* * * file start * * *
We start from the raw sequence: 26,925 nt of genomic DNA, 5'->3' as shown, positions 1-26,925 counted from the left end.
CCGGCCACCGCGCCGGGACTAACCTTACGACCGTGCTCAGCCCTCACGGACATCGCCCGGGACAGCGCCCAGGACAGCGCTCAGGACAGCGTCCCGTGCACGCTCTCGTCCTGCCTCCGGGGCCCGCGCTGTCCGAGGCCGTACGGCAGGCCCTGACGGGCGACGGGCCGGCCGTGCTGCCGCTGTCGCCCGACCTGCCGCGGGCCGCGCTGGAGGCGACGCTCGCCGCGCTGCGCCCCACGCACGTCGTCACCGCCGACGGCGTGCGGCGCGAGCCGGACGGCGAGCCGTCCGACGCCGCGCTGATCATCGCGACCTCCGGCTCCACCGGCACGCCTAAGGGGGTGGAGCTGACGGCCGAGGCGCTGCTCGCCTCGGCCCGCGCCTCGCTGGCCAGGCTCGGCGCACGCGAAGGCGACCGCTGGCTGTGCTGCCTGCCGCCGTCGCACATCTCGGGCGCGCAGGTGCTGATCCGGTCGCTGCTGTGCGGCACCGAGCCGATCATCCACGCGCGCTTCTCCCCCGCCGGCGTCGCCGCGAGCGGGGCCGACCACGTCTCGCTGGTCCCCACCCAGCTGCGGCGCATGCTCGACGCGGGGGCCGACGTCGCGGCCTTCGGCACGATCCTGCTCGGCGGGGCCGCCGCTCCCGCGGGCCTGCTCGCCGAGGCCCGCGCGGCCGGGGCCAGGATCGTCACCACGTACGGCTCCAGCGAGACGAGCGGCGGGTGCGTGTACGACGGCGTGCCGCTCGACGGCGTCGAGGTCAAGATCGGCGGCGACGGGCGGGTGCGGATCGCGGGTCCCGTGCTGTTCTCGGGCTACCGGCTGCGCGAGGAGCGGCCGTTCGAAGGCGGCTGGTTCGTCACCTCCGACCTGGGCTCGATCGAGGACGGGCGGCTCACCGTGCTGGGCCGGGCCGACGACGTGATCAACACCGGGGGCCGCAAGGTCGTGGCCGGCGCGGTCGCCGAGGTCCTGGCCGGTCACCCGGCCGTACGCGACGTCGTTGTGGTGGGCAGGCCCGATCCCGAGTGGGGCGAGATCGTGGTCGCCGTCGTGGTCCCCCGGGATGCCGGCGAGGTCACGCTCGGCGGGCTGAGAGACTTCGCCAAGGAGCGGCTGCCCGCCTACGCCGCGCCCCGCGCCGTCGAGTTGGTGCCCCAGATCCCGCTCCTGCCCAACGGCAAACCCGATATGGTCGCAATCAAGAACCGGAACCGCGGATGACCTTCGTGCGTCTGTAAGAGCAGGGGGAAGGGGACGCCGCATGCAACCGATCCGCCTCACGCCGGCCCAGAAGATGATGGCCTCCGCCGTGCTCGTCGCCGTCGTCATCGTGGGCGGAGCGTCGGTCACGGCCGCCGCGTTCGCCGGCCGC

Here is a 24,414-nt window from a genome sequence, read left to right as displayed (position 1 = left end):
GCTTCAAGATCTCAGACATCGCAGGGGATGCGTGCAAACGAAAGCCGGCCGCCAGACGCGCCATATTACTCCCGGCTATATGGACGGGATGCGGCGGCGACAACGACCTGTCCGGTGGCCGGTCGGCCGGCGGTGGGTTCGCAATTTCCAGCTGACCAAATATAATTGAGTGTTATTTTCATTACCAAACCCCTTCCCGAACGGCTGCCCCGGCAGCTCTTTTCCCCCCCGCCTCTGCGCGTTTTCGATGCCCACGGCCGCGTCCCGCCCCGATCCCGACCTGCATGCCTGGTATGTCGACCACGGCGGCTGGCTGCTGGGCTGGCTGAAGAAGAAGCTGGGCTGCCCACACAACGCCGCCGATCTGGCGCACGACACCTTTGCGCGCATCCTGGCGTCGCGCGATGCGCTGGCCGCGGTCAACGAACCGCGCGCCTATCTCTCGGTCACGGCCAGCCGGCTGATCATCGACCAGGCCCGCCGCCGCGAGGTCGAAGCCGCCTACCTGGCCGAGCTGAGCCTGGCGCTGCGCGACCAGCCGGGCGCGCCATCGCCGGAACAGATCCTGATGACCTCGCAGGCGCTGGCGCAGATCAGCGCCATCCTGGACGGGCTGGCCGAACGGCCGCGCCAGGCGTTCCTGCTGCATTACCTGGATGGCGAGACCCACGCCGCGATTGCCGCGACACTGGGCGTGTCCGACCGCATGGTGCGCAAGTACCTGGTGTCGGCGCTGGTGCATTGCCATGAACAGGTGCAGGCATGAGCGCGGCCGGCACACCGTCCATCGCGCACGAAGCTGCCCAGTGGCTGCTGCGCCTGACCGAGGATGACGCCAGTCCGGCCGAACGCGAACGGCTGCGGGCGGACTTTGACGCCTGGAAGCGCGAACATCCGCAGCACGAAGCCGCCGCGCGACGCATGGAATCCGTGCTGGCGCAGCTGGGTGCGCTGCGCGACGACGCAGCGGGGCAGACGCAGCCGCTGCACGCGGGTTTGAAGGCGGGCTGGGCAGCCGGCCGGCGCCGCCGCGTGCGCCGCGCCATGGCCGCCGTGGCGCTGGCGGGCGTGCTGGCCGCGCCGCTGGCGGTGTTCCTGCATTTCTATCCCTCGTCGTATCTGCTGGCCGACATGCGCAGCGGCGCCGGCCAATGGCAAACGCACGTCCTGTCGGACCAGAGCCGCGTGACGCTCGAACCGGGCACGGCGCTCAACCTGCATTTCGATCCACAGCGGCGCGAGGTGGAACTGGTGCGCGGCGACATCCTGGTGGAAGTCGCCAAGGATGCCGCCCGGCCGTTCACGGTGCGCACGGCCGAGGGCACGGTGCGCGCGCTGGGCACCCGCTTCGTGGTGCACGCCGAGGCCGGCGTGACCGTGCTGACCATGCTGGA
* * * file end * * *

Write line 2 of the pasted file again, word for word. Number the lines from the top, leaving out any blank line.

CCGGCCACCGCGCCGGGACTAACCTTACGACCGTGCTCAGCCCTCACGGACATCGCCCGGGACAGCGCCCAGGACAGCGCTCAGGACAGCGTCCCGTGCACGCTCTCGTCCTGCCTCCGGGGCCCGCGCTGTCCGAGGCCGTACGGCAGGCCCTGACGGGCGACGGGCCGGCCGTGCTGCCGCTGTCGCCCGACCTGCCGCGGGCCGCGCTGGAGGCGACGCTCGCCGCGCTGCGCCCCACGCACGTCGTCACCGCCGACGGCGTGCGGCGCGAGCCGGACGGCGAGCCGTCCGACGCCGCGCTGATCATCGCGACCTCCGGCTCCACCGGCACGCCTAAGGGGGTGGAGCTGACGGCCGAGGCGCTGCTCGCCTCGGCCCGCGCCTCGCTGGCCAGGCTCGGCGCACGCGAAGGCGACCGCTGGCTGTGCTGCCTGCCGCCGTCGCACATCTCGGGCGCGCAGGTGCTGATCCGGTCGCTGCTGTGCGGCACCGAGCCGATCATCCACGCGCGCTTCTCCCCCGCCGGCGTCGCCGCGAGCGGGGCCGACCACGTCTCGCTGGTCCCCACCCAGCTGCGGCGCATGCTCGACGCGGGGGCCGACGTCGCGGCCTTCGGCACGATCCTGCTCGGCGGGGCCGCCGCTCCCGCGGGCCTGCTCGCCGAGGCCCGCGCGGCCGGGGCCAGGATCGTCACCACGTACGGCTCCAGCGAGACGAGCGGCGGGTGCGTGTACGACGGCGTGCCGCTCGACGGCGTCGAGGTCAAGATCGGCGGCGACGGGCGGGTGCGGATCGCGGGTCCCGTGCTGTTCTCGGGCTACCGGCTGCGCGAGGAGCGGCCGTTCGAAGGCGGCTGGTTCGTCACCTCCGACCTGGGCTCGATCGAGGACGGGCGGCTCACCGTGCTGGGCCGGGCCGACGACGTGATCAACACCGGGGGCCGCAAGGTCGTGGCCGGCGCGGTCGCCGAGGTCCTGGCCGGTCACCCGGCCGTACGCGACGTCGTTGTGGTGGGCAGGCCCGATCCCGAGTGGGGCGAGATCGTGGTCGCCGTCGTGGTCCCCCGGGATGCCGGCGAGGTCACGCTCGGCGGGCTGAGAGACTTCGCCAAGGAGCGGCTGCCCGCCTACGCCGCGCCCCGCGCCGTCGAGTTGGTGCCCCAGATCCCGCTCCTGCCCAACGGCAAACCCGATATGGTCGCAATCAAGAACCGGAACCGCGGATGACCTTCGTGCGTCTGTAAGAGCAGGGGGAAGGGGACGCCGCATGCAACCGATCCGCCTCACGCCGGCCCAGAAGATGATGGCCTCCGCCGTGCTCGTCGCCGTCGTCATCGTGGGCGGAGCGTCGGTCACGGCCGCCGCGTTCGCCGGCCGC